Anything is fine really. Perceive the fun in front of you, and take action
Q: Is there a common point amongst voice actors who you feel have the potential to get out and flourish?
Ezaki: From the start of a role to the promotion of the work, I think there will be some of them who will leave a mark behind and make you feel like they are really shining.
Since being average will make you lose out to others, voice actors who have personalities which stand out from the rest of the crowd have more potential.
Q: Lastly, how do you make people realise their inner potential and unlock them?
Ezaki: Rather than conquering your weakness, I think it is more feasible to focus on enhancing your strengths. While it is important to acknowledge your weakness and to work on them, that would mean holding back on polishing your appeal and personality.
There are also people who have not found their interest or strengths, so to those people, I get them to try out as many different things as possible. For example, if they found something they think looks delicious on TV, there’s no harm going to go out to try the food. As long as you possess a curious mind, there’s a chance you may get to discover something or meet someone.
Even if the outcome is different from what you had in mind after trying, discovering that becomes part of your strength. Kayano-san would not have discovered her love for sake if she had not tried drinking (laughs). Really, anything is fine. Since nothing changes unless you take some actions, I think it is important to realise that yourself.
For acting, it’s important to experience the things we talked about earlier. Since acting comprises of emotions and senses, it requires you to match that with your state of mind and condition, and if there are relatable experiences, it becomes easier for you to form that image in the back of your mind. What kind of acting should you go for, how do you go about acting the part out? – Experiences become hints for these questions. For aspiring voice actors, I would like you to go through all kinds of experiences.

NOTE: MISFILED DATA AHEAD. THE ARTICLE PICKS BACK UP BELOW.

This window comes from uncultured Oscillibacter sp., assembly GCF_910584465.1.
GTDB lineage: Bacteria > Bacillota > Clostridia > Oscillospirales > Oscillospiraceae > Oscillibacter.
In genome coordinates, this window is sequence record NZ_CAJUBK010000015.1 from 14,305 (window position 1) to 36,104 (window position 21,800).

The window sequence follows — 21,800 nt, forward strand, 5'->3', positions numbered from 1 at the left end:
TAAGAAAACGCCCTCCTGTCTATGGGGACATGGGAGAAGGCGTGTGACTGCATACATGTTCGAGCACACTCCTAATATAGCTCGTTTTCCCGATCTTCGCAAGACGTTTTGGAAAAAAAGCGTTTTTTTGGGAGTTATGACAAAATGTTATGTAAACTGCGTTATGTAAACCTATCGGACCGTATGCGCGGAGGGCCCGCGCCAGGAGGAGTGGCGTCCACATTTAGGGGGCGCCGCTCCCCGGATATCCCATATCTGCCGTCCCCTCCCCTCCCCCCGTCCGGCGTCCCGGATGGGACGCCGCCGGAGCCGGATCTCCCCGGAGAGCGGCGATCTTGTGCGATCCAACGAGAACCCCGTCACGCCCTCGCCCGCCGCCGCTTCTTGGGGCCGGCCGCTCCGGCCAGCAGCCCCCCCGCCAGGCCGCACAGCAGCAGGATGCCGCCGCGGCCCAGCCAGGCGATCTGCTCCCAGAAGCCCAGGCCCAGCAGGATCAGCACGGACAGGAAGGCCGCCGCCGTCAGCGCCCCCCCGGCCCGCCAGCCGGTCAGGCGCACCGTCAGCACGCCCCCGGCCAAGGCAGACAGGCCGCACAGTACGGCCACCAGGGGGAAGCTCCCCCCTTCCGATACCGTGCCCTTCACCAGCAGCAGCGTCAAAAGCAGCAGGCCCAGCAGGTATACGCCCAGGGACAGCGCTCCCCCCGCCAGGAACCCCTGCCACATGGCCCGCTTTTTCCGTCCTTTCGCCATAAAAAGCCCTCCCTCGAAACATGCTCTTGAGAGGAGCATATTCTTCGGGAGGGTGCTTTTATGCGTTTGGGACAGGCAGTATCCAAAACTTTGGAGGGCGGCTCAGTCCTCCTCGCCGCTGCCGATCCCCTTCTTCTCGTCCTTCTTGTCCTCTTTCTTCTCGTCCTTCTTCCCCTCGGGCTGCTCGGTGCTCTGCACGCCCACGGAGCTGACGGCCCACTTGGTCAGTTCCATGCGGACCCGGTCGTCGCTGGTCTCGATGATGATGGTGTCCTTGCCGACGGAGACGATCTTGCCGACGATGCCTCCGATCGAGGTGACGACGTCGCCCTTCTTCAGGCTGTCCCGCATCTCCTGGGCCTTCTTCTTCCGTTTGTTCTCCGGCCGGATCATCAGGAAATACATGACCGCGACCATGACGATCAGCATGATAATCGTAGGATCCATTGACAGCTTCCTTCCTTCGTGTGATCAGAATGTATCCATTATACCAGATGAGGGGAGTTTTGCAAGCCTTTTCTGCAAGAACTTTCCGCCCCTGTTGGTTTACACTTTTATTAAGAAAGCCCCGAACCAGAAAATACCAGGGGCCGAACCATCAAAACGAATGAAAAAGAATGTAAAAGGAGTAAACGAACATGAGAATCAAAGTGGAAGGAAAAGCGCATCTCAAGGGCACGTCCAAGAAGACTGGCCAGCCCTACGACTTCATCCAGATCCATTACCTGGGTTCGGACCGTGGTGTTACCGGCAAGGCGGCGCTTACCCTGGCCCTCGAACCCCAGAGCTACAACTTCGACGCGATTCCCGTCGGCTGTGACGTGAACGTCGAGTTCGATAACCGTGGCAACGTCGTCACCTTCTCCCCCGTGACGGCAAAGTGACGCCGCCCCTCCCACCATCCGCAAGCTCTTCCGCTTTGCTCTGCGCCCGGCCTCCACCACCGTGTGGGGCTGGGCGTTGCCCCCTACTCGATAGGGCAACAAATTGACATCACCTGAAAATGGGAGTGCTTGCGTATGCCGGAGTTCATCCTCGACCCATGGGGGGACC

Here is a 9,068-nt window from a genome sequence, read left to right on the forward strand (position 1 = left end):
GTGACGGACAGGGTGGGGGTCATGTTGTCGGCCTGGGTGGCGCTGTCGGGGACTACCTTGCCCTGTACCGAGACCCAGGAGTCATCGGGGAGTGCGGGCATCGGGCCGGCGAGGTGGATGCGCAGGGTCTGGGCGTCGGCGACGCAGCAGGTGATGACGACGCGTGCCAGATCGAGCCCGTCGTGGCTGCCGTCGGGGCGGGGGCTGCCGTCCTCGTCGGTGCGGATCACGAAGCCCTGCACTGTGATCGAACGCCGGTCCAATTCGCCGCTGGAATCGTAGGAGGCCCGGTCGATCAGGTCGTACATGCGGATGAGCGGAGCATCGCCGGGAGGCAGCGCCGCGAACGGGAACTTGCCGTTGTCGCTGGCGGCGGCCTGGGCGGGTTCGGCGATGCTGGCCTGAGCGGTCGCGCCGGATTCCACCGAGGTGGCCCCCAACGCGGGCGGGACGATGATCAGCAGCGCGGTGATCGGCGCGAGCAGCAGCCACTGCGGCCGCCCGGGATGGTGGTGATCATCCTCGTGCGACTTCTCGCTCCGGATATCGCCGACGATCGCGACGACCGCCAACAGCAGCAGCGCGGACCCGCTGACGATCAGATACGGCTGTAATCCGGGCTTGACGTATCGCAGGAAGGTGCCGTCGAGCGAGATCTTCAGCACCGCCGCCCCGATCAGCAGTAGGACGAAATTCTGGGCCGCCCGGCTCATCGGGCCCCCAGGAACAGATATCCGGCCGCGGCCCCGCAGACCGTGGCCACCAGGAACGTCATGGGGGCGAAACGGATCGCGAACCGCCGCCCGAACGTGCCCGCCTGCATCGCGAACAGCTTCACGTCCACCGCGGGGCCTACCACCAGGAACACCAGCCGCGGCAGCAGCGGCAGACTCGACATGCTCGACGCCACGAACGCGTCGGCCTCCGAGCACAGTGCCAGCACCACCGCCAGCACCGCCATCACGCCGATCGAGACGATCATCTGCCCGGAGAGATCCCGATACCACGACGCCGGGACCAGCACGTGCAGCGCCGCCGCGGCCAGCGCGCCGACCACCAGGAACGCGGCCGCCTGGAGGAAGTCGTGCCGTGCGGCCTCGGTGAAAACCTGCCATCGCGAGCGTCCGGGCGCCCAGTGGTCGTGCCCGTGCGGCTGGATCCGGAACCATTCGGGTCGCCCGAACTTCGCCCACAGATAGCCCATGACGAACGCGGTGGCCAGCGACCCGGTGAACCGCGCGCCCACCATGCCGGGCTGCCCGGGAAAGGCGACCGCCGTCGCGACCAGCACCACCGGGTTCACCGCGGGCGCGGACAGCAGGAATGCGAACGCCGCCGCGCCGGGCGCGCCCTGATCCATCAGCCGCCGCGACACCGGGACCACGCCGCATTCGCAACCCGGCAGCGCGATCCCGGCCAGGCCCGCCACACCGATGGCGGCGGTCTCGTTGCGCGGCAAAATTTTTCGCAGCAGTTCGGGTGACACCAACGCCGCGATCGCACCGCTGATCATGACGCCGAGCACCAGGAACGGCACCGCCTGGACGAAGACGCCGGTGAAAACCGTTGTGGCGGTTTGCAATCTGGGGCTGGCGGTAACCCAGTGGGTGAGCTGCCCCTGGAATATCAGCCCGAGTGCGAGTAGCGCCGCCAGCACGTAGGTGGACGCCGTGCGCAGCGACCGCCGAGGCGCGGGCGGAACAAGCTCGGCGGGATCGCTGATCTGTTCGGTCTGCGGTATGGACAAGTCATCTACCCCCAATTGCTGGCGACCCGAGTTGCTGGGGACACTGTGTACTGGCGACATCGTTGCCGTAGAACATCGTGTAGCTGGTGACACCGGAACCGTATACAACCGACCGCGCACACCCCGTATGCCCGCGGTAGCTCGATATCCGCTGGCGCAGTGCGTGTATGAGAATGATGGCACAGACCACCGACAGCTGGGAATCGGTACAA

I fell ill earlier this year, and I had to get admitted to the hospital. At that time, the doctor in charge of me casually asked me “Has work been tough on you?”
I answered “All jobs are difficult.” Those words struck my heart.
Of course it is going to be difficult, but I will do my best. In the midst of the hardship, I would like to forge forward and take on various challenges.
In recent years, the job of a voice actor has been gradually attracting more attention, but it remains unclear on how and what to do to become a voice actor.
Kayano-san’s part-time job experiences in the hospitality sector allowed her to gain communication skills, and enabled her to interact with many people, and this was applied in her job as a voice actor as well.
[Maintain interest in anything, and take on challenges without limiting yourself]
Where do you start from? For people who harbour such thoughts, how about trying to tackle things that you are not thinking too much about, things that you have even the slightest interest in, and things that stir your heart.
Interview/Compilation: Hase Ken, Oda Kazusanosuke (Animate Lab)
Photography: Yamamoto Tetsuya